Guardians' Charter Draft: Oracle Is 'Conspicuously Neglecting' Java EE 8
The Java EE Guardians this week unveiled a public draft of their charter, and it's worth reading for anyone interested in the future of enterprise Java. The charter makes and supports the argument that Java Enterprise Edition (Java EE) continues to be essential to the long-term health of the Java ecosystem, and then it lays out compelling evidence that Oracle is "conspicuously neglecting Java EE."
A big chunk of that evidence comes from data analysis conducted independently by Josh Juneau, a Chicago-based app developer and author. (He wrote JavaServer Faces: Introduction by Example and Java EE 7 Recipes.) Earlier this year, Juneau began tracking "a decline in activity" around Java Specification Requests (JSRs) aimed at Java EE 8 for which Oracle maintains the lead.
"I had noticed activity declining late last year, but it wasn't until other members of the community pinged me in January to express serious concerns about a slowdown they were seeing that I really sat up and took a hard look," Juneau told me. "That's when I saw a clear drop in activity on these JSRs starting back in October. And then I started compiling the numbers."
Juneau chronicled his analysis in a long blog post that I highly recommend. He focused on JSR 372: JavaServer Faces 2.3; and JSR 368: Java Message Service 2.1. Juneau serves on the expert group for JSR 372 and JSR 378: Portlet 3.0 Bridge for JavaServer Faces 2.2. Many of the charts he included in that blog post to illustrate his findings appear in the Guardians' charter document.
"It seems as though Oracle may be shifting direction with their enterprise technology toward microservices and the cloud," Juneau said, "which is the way things are going nowadays. The problem with that strategy is that most of the ecosystem for the cloud, and even microservices, relies completely on Java EE technology. This really should be a concern to the Java developer community as a whole."
The Java EE Guardians, a group of volunteers committed to securing the continuing evolution of enterprise Java, formally announced their organization in March, though many of the group's members had been meeting for several months over concerns about Oracle's seeming lack of commitment to the upcoming Java EE 8 release.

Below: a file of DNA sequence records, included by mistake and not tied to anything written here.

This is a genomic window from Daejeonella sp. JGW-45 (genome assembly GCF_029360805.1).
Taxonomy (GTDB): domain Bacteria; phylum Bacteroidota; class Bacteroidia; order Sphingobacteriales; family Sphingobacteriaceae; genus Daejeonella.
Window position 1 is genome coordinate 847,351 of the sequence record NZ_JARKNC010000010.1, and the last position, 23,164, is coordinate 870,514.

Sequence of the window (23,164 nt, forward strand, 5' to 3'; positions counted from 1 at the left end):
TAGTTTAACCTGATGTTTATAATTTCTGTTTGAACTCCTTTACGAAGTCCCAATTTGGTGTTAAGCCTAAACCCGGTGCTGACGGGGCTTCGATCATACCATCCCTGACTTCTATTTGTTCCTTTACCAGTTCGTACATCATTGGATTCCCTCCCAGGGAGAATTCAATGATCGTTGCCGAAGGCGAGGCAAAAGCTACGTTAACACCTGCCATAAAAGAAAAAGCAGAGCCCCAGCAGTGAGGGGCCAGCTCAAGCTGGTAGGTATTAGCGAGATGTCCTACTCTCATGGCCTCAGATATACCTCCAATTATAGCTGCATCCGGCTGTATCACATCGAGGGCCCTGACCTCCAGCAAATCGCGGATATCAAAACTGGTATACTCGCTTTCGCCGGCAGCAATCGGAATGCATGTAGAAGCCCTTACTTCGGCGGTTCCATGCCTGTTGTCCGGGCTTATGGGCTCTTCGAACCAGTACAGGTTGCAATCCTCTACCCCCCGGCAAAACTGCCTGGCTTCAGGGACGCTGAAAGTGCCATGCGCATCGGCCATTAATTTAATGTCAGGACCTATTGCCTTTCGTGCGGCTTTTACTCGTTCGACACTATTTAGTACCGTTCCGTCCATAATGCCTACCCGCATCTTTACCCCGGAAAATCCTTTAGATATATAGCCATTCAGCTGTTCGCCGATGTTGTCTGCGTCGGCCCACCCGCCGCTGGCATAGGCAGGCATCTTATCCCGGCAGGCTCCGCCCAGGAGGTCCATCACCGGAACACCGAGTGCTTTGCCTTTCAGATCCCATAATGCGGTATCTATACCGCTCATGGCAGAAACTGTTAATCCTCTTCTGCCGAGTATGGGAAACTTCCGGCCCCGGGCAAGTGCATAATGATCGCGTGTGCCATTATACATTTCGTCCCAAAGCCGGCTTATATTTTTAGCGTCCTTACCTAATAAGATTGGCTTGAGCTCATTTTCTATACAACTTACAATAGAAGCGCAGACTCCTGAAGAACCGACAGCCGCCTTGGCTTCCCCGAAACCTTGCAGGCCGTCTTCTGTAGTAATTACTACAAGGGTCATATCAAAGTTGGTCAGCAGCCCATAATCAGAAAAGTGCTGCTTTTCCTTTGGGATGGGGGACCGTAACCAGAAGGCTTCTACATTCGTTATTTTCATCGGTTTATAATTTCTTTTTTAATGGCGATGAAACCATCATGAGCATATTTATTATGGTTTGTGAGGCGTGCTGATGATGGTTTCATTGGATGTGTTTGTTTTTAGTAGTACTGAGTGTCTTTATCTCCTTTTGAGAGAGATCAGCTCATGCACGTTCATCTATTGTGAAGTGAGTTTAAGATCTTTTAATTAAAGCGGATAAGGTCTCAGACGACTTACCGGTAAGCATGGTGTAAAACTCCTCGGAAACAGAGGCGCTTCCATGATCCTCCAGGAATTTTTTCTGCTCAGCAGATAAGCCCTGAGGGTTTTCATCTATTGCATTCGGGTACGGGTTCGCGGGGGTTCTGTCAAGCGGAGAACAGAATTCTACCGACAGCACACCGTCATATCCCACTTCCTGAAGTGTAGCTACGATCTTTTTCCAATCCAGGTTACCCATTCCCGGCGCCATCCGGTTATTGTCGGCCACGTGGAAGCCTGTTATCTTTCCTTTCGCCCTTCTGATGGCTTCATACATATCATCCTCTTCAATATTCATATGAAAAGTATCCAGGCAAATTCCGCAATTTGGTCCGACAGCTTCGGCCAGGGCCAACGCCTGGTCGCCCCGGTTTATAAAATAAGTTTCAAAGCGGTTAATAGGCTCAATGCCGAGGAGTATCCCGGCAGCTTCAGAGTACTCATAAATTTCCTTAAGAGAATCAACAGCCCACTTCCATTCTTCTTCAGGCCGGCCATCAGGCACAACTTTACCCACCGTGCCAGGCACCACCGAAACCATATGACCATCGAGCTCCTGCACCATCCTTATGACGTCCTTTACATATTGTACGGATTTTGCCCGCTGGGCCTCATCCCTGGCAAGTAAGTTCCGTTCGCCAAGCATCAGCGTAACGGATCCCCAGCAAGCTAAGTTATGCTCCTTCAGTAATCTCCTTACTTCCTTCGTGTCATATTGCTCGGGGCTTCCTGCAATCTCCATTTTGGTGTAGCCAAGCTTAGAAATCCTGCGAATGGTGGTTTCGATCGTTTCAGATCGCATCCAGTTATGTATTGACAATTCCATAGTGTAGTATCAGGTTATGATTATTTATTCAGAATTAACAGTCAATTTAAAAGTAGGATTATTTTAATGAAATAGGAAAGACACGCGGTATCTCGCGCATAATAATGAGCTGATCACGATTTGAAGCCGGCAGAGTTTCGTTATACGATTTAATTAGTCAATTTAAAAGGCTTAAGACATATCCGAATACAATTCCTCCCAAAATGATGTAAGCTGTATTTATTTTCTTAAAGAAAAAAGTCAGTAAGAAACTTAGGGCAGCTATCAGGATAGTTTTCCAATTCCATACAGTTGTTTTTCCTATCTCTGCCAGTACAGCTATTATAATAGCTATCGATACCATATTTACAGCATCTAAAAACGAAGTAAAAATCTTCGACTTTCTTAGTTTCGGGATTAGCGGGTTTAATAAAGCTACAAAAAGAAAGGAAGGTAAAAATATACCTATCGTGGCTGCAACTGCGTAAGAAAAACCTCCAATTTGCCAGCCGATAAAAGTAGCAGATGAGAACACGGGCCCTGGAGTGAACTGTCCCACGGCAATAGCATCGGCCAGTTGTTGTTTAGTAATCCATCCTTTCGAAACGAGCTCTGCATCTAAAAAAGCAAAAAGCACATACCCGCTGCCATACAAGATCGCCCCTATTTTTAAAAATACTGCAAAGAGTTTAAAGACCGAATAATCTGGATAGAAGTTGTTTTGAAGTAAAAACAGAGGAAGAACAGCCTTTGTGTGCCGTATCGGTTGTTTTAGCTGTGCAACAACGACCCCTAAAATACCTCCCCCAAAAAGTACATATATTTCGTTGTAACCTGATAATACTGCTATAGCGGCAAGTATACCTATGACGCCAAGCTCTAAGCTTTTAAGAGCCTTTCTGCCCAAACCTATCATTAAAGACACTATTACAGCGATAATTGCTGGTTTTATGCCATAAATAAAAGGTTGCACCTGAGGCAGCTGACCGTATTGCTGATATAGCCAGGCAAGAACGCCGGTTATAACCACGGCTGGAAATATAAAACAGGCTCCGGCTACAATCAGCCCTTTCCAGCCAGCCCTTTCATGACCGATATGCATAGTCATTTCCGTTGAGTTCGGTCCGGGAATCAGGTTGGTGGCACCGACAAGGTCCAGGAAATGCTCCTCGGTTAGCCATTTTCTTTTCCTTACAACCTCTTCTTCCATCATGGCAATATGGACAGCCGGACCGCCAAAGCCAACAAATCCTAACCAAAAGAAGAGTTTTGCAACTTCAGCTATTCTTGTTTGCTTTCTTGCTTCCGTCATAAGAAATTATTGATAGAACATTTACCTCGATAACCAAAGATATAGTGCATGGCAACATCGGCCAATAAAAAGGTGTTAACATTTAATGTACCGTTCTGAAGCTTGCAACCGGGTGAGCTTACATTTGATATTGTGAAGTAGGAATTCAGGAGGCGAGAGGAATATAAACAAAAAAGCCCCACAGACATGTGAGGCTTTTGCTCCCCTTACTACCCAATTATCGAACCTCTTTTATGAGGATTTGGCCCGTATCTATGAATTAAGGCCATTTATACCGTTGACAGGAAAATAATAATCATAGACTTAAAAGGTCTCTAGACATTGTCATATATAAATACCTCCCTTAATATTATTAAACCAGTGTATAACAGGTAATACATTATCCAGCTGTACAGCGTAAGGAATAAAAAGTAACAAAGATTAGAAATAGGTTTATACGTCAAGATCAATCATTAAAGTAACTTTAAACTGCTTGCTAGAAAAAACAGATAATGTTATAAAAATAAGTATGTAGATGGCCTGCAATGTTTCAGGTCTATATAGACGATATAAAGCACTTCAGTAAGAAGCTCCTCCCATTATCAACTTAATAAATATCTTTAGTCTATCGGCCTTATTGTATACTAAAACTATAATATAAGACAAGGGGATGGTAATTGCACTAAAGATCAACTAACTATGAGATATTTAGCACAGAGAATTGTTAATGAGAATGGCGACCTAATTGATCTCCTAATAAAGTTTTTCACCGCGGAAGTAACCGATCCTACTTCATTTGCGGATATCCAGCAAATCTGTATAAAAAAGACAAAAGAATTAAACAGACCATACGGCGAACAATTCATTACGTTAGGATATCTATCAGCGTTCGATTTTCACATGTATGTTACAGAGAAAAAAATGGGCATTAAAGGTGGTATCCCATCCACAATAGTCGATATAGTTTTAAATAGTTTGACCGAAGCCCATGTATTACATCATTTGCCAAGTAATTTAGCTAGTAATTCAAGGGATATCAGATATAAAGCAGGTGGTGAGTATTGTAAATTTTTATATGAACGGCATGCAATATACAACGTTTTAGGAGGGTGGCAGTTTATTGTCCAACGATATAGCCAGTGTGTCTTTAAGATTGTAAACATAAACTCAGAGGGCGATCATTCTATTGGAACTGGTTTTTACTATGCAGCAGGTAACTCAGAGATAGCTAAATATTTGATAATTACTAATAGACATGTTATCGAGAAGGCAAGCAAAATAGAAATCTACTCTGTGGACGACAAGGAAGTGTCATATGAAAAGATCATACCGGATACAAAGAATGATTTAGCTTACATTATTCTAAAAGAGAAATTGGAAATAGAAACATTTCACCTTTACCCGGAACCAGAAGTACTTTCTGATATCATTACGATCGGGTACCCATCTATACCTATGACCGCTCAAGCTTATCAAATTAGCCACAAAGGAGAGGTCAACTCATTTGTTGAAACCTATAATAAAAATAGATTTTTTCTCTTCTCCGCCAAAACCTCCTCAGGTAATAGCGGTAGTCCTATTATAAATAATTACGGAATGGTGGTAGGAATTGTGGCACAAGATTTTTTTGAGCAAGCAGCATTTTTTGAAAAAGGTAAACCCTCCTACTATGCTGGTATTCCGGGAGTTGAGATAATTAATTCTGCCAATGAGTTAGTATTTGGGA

Juneau has been a part of that conversation for some time, and he joined the Guardians to continue it at another level, he explained. "I guess my primary goal is to get a clear answer from Oracle about the future of Java," he said. "And if it turns out that Oracle isn't interested in helping to evolve those JSRs that are a part of Java EE 8, I'd like to explore the possibility of seeing those opened up so that the community and other organizations can take them over and move them forward, because they are so important to the entire ecosystem."
At least some of the heat that sparked the formation of the Guardians was generated when the head of Oracle's Java EE group, senior vice president Cameron Purdy, left last year amid rumors that Oracle was thinning its Java evangelist ranks. Other Java execs followed, including Reza Rahman, a former Oracle Java EE community evangelist who has been something of a driving force behind the Guardians.
I think it's worth noting that Juneau, Rahman, and all the Guardians I've spoken with to date give Oracle credit for being a good shepherd of Java over most of the past five years, and applaud the work of of the Oracle spec leads in general. (Juneau gave a shoutout in his blog post to the spec leads for JSR 372.) Their current concerns, they have said, arise from recent developments.
The Java EE Guardians maintain a public Google Group for open discussions of their concerns and activities. And they post regularly to Twitter with the handle @javaee_guardians.
Posted by John K. Waters on May 6, 2016 at 8:47 AM